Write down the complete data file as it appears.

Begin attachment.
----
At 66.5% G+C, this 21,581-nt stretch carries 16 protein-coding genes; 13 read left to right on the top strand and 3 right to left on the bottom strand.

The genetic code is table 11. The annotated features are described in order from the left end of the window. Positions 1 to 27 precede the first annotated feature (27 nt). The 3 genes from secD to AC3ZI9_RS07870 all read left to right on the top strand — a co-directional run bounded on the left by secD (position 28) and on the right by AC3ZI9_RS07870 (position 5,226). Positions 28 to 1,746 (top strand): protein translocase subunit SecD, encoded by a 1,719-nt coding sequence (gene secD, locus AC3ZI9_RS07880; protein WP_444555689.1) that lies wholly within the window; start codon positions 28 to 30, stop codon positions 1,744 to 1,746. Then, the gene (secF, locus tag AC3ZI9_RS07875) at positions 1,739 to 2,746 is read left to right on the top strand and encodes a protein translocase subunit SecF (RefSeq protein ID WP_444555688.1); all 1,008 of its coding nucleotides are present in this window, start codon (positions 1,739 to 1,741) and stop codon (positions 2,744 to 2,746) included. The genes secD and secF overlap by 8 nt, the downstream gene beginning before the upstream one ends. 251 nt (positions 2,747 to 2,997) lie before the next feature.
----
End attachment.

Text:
At 66.5% G+C, this 21,581-nt stretch carries 16 protein-coding genes; 13 read left to right on the top strand and 3 right to left on the bottom strand.

The genetic code is table 11. The annotated features are described in order from the left end of the window. Positions 1 to 27 precede the first annotated feature (27 nt). The 3 genes from secD to AC3ZI9_RS07870 all read left to right on the top strand — a co-directional run bounded on the left by secD (position 28) and on the right by AC3ZI9_RS07870 (position 5,226). Positions 28 to 1,746 (top strand): protein translocase subunit SecD, encoded by a 1,719-nt coding sequence (gene secD, locus AC3ZI9_RS07880; protein WP_444555689.1) that lies wholly within the window; start codon positions 28 to 30, stop codon positions 1,744 to 1,746. Then, the gene (secF, locus tag AC3ZI9_RS07875) at positions 1,739 to 2,746 is read left to right on the top strand and encodes a protein translocase subunit SecF (RefSeq protein ID WP_444555688.1); all 1,008 of its coding nucleotides are present in this window, start codon (positions 1,739 to 1,741) and stop codon (positions 2,744 to 2,746) included. The genes secD and secF overlap by 8 nt, the downstream gene beginning before the upstream one ends. 251 nt (positions 2,747 to 2,997) lie before the next feature.